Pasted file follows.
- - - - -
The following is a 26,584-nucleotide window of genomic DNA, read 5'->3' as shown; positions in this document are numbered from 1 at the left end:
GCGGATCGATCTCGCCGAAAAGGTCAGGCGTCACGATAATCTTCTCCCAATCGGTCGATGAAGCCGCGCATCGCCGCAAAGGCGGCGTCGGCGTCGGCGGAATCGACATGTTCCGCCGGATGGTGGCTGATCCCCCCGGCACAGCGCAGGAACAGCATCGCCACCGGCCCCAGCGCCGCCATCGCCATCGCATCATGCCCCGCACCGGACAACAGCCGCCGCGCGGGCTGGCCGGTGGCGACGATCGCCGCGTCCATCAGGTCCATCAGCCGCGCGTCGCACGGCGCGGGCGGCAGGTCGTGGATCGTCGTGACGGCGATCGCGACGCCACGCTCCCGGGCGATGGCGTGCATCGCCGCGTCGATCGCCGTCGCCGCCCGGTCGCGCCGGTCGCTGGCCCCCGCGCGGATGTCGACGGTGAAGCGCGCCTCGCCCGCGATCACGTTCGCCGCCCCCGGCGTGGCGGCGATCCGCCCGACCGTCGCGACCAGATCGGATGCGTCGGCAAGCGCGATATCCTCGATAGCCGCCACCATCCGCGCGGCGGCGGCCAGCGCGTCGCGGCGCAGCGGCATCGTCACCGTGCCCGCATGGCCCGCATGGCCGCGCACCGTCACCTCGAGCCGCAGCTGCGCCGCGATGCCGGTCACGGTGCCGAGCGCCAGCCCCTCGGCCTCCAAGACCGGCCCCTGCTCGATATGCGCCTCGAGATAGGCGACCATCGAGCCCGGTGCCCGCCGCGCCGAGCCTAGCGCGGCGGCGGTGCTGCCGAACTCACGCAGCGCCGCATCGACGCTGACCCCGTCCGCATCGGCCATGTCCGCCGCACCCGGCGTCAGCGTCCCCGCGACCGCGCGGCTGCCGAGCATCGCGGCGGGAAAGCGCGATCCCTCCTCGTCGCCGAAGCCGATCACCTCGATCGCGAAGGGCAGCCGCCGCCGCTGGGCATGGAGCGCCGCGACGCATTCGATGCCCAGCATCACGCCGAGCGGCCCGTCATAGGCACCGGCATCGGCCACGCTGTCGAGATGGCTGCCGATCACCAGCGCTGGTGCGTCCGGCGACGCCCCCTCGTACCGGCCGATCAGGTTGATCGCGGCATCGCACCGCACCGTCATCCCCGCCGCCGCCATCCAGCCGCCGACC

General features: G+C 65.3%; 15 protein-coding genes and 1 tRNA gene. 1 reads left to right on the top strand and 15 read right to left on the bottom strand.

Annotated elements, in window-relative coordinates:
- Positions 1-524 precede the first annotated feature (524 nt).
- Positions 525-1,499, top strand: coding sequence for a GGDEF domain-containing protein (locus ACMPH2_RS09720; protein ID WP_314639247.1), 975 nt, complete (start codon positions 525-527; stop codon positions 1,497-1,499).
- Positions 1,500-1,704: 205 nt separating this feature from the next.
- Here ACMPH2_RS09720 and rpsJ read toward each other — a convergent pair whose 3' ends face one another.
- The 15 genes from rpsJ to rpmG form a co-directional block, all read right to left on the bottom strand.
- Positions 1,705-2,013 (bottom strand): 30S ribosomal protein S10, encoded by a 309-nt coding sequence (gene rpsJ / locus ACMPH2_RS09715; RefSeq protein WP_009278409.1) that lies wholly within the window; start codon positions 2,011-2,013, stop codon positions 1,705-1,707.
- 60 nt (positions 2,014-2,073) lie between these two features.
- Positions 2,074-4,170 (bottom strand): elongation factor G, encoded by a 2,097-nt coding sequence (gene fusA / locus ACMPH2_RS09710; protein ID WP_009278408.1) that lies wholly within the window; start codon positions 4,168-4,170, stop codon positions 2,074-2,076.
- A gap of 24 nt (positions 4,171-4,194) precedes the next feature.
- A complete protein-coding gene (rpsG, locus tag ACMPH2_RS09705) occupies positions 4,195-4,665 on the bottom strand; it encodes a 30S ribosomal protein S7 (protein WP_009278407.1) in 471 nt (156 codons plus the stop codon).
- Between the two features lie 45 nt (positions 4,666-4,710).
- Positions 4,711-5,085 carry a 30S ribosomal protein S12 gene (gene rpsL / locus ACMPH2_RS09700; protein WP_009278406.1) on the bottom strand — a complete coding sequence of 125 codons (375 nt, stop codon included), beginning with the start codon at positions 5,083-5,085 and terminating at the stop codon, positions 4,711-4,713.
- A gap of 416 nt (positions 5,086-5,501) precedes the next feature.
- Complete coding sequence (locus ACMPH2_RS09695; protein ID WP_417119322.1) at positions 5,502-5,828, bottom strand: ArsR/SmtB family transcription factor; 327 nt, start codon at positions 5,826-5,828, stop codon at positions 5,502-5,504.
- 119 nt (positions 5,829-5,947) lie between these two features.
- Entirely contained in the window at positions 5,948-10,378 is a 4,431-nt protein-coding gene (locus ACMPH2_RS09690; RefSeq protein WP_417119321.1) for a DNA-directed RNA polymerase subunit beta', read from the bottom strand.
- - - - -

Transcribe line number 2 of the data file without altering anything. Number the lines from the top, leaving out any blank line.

GCGGATCGATCTCGCCGAAAAGGTCAGGCGTCACGATAATCTTCTCCCAATCGGTCGATGAAGCCGCGCATCGCCGCAAAGGCGGCGTCGGCGTCGGCGGAATCGACATGTTCCGCCGGATGGTGGCTGATCCCCCCGGCACAGCGCAGGAACAGCATCGCCACCGGCCCCAGCGCCGCCATCGCCATCGCATCATGCCCCGCACCGGACAACAGCCGCCGCGCGGGCTGGCCGGTGGCGACGATCGCCGCGTCCATCAGGTCCATCAGCCGCGCGTCGCACGGCGCGGGCGGCAGGTCGTGGATCGTCGTGACGGCGATCGCGACGCCACGCTCCCGGGCGATGGCGTGCATCGCCGCGTCGATCGCCGTCGCCGCCCGGTCGCGCCGGTCGCTGGCCCCCGCGCGGATGTCGACGGTGAAGCGCGCCTCGCCCGCGATCACGTTCGCCGCCCCCGGCGTGGCGGCGATCCGCCCGACCGTCGCGACCAGATCGGATGCGTCGGCAAGCGCGATATCCTCGATAGCCGCCACCATCCGCGCGGCGGCGGCCAGCGCGTCGCGGCGCAGCGGCATCGTCACCGTGCCCGCATGGCCCGCATGGCCGCGCACCGTCACCTCGAGCCGCAGCTGCGCCGCGATGCCGGTCACGGTGCCGAGCGCCAGCCCCTCGGCCTCCAAGACCGGCCCCTGCTCGATATGCGCCTCGAGATAGGCGACCATCGAGCCCGGTGCCCGCCGCGCCGAGCCTAGCGCGGCGGCGGTGCTGCCGAACTCACGCAGCGCCGCATCGACGCTGACCCCGTCCGCATCGGCCATGTCCGCCGCACCCGGCGTCAGCGTCCCCGCGACCGCGCGGCTGCCGAGCATCGCGGCGGGAAAGCGCGATCCCTCCTCGTCGCCGAAGCCGATCACCTCGATCGCGAAGGGCAGCCGCCGCCGCTGGGCATGGAGCGCCGCGACGCATTCGATGCCCAGCATCACGCCGAGCGGCCCGTCATAGGCACCGGCATCGGCCACGCTGTCGAGATGGCTGCCGATCACCAGCGCTGGTGCGTCCGGCGACGCCCCCTCGTACCGGCCGATCAGGTTGATCGCGGCATCGCACCGCACCGTCATCCCCGCCGCCGCCATCCAGCCGCCGACC